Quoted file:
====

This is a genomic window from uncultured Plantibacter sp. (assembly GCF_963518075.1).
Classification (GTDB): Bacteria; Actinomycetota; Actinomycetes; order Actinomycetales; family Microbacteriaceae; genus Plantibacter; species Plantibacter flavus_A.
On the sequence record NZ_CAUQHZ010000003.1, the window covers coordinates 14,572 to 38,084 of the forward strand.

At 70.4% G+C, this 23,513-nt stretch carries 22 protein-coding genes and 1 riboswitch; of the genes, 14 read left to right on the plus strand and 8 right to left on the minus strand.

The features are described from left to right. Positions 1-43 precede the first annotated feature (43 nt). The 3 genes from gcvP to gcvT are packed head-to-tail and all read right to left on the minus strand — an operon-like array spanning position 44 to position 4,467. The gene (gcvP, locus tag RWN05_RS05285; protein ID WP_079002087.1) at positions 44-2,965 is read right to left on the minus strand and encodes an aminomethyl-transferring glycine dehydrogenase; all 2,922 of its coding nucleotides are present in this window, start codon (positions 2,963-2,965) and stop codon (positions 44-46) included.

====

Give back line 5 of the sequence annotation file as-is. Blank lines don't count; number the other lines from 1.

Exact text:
The features are described from left to right. Positions 1-43 precede the first annotated feature (43 nt). The 3 genes from gcvP to gcvT are packed head-to-tail and all read right to left on the minus strand — an operon-like array spanning position 44 to position 4,467. The gene (gcvP, locus tag RWN05_RS05285; protein ID WP_079002087.1) at positions 44-2,965 is read right to left on the minus strand and encodes an aminomethyl-transferring glycine dehydrogenase; all 2,922 of its coding nucleotides are present in this window, start codon (positions 2,963-2,965) and stop codon (positions 44-46) included.